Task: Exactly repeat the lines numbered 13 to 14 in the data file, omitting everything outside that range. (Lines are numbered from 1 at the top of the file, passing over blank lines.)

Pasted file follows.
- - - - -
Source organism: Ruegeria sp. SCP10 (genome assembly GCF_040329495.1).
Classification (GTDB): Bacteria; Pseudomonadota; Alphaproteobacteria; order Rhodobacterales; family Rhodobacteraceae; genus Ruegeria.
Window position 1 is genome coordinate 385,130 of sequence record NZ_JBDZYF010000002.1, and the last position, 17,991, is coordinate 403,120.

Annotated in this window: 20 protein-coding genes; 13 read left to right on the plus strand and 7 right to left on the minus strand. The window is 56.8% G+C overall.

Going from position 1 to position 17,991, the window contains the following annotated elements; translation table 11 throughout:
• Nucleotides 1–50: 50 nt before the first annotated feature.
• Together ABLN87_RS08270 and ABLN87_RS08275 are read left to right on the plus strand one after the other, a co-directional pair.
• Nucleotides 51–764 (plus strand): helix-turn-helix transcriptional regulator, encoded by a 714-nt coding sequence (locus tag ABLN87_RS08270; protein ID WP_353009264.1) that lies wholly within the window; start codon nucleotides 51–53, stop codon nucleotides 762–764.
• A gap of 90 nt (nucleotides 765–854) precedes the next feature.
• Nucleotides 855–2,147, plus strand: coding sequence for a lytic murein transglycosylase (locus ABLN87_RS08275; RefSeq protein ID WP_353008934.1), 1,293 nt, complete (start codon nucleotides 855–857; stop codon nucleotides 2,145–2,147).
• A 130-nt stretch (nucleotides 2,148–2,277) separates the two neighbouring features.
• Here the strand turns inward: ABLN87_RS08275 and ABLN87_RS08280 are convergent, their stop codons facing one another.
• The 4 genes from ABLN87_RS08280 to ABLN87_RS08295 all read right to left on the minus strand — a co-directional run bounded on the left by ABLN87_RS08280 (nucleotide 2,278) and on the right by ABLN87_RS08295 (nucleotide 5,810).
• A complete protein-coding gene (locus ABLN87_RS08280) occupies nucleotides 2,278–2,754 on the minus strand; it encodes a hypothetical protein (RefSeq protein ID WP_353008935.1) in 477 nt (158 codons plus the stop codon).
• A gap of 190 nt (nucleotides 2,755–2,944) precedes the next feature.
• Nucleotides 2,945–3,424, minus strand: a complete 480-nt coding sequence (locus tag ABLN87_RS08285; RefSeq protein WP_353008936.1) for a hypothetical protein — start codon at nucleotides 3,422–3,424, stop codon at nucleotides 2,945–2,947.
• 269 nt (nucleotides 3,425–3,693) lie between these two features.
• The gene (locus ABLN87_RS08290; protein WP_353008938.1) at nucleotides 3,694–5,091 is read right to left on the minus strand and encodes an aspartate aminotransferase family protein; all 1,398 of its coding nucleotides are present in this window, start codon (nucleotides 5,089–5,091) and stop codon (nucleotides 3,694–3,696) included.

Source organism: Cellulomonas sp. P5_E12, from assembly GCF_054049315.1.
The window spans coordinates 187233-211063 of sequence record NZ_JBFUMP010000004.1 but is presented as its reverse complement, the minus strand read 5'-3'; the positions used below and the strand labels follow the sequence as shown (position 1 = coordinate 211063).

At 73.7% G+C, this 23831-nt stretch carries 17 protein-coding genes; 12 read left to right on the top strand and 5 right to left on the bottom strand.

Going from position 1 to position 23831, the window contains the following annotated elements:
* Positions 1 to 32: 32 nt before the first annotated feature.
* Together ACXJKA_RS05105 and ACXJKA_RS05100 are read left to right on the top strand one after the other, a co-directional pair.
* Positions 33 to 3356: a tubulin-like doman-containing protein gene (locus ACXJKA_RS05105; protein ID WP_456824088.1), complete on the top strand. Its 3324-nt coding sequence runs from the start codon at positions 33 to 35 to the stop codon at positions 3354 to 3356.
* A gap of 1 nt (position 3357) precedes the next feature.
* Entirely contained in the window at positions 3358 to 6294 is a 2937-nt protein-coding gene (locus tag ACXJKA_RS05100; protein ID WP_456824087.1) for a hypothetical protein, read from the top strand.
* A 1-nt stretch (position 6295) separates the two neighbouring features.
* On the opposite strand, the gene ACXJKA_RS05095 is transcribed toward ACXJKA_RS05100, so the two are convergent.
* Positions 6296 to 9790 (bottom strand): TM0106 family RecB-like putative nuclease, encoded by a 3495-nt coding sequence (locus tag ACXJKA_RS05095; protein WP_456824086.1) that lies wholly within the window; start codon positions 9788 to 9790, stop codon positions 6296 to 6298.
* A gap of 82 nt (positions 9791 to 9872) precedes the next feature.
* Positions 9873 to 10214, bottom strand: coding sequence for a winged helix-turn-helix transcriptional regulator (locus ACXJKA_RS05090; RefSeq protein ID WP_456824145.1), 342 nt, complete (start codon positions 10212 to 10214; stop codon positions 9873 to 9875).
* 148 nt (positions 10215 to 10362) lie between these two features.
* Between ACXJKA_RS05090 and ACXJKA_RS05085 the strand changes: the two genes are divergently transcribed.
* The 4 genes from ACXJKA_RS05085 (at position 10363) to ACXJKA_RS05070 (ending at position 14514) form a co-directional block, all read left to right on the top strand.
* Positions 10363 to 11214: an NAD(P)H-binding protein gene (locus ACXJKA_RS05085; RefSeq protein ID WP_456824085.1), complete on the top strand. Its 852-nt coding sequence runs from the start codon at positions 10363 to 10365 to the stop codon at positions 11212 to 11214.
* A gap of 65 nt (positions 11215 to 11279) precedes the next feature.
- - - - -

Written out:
• The 4 genes from ABLN87_RS08280 to ABLN87_RS08295 all read right to left on the minus strand — a co-directional run bounded on the left by ABLN87_RS08280 (nucleotide 2,278) and on the right by ABLN87_RS08295 (nucleotide 5,810).
• A complete protein-coding gene (locus ABLN87_RS08280) occupies nucleotides 2,278–2,754 on the minus strand; it encodes a hypothetical protein (RefSeq protein ID WP_353008935.1) in 477 nt (158 codons plus the stop codon).